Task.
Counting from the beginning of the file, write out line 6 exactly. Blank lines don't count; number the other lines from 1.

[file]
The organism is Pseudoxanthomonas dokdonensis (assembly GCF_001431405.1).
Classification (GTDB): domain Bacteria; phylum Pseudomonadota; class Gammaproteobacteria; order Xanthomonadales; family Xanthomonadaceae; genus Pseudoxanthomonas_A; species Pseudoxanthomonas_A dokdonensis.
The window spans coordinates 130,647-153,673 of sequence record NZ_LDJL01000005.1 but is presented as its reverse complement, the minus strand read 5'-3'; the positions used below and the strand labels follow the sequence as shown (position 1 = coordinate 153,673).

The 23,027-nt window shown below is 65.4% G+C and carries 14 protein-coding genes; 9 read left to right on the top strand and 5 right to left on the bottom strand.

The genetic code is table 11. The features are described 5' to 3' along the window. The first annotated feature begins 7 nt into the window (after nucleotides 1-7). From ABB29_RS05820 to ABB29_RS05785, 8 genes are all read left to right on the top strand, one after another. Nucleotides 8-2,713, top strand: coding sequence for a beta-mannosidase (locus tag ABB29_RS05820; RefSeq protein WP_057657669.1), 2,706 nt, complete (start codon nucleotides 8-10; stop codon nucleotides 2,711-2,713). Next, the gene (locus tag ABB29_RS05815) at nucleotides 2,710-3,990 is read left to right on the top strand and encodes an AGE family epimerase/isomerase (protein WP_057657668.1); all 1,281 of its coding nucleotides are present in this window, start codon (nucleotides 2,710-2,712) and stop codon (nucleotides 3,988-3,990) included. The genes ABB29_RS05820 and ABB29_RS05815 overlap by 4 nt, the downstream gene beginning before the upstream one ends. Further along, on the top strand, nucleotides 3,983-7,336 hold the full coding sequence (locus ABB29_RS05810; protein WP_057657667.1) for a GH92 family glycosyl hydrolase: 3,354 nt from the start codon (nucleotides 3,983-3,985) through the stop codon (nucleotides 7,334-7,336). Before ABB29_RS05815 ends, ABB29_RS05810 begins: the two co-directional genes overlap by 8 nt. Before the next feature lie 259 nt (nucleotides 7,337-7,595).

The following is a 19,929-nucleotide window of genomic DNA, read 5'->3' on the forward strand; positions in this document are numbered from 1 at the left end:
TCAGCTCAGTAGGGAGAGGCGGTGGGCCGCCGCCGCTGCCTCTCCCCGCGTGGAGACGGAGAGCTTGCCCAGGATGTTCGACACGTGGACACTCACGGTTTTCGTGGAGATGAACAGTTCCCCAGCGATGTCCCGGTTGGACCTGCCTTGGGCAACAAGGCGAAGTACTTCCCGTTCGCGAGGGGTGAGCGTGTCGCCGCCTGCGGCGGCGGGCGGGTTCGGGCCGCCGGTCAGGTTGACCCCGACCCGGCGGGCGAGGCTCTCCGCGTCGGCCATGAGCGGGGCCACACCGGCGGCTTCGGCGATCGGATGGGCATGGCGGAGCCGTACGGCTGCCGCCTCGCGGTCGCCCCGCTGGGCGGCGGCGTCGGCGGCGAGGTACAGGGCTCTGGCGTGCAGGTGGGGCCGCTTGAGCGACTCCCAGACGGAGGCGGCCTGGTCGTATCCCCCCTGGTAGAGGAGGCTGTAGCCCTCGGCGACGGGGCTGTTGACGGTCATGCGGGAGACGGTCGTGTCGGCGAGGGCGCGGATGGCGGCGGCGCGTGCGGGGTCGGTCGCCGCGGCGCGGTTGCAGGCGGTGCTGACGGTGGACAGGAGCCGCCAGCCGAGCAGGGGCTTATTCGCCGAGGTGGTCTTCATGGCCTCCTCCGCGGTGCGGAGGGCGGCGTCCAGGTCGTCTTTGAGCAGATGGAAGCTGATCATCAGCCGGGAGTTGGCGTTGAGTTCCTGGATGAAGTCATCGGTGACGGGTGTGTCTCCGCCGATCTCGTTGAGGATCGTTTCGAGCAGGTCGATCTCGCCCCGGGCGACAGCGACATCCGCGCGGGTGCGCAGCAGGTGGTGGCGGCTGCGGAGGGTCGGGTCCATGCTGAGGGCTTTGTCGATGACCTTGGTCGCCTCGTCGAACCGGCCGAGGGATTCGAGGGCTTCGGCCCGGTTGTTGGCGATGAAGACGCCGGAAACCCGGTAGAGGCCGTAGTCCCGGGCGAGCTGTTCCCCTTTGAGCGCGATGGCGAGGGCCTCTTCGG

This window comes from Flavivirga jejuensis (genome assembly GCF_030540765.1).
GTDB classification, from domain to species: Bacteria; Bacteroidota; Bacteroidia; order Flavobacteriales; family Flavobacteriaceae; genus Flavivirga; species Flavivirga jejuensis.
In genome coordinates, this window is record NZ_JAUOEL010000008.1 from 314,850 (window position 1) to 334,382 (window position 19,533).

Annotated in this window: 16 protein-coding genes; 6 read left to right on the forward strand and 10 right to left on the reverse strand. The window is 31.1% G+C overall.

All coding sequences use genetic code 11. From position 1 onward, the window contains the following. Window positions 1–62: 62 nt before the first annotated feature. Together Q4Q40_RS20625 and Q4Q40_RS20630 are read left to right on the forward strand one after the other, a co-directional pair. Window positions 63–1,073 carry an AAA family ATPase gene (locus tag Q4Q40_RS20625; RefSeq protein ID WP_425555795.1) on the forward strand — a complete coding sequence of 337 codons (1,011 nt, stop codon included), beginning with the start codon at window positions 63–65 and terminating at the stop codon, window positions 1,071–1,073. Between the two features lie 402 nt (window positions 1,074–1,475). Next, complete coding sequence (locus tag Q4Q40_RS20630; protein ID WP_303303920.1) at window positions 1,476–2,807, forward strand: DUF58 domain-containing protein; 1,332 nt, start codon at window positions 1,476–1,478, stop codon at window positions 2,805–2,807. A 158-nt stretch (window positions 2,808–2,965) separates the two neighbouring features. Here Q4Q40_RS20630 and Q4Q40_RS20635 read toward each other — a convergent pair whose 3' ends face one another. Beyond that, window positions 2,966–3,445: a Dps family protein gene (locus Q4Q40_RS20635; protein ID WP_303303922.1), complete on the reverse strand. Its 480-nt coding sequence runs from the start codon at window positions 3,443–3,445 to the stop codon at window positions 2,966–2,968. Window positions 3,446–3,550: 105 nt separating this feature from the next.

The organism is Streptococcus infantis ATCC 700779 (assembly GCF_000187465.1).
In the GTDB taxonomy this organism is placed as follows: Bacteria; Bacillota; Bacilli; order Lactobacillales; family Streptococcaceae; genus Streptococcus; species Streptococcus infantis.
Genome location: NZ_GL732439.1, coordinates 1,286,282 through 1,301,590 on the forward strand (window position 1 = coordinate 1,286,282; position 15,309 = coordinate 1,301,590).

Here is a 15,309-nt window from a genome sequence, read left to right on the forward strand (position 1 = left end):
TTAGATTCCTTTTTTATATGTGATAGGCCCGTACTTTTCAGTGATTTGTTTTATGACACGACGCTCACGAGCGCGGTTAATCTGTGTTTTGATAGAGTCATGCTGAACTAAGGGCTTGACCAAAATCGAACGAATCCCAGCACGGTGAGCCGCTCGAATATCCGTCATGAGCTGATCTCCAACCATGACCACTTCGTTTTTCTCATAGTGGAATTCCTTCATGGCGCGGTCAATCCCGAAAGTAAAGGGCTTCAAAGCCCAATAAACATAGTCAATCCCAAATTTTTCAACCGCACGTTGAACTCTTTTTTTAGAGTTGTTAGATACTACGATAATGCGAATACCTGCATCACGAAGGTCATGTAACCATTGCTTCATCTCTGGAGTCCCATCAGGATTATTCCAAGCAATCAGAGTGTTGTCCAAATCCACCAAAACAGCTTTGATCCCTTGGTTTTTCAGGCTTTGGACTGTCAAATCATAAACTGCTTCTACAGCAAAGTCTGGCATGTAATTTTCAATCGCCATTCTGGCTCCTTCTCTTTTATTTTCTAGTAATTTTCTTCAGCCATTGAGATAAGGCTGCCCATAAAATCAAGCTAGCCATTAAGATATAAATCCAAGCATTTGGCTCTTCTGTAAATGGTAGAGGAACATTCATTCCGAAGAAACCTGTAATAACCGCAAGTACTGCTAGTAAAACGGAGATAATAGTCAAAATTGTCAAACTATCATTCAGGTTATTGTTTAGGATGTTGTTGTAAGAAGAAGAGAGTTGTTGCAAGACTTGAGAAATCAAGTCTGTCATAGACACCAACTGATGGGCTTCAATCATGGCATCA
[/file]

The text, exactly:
The following is a 19,929-nucleotide window of genomic DNA, read 5'->3' on the forward strand; positions in this document are numbered from 1 at the left end: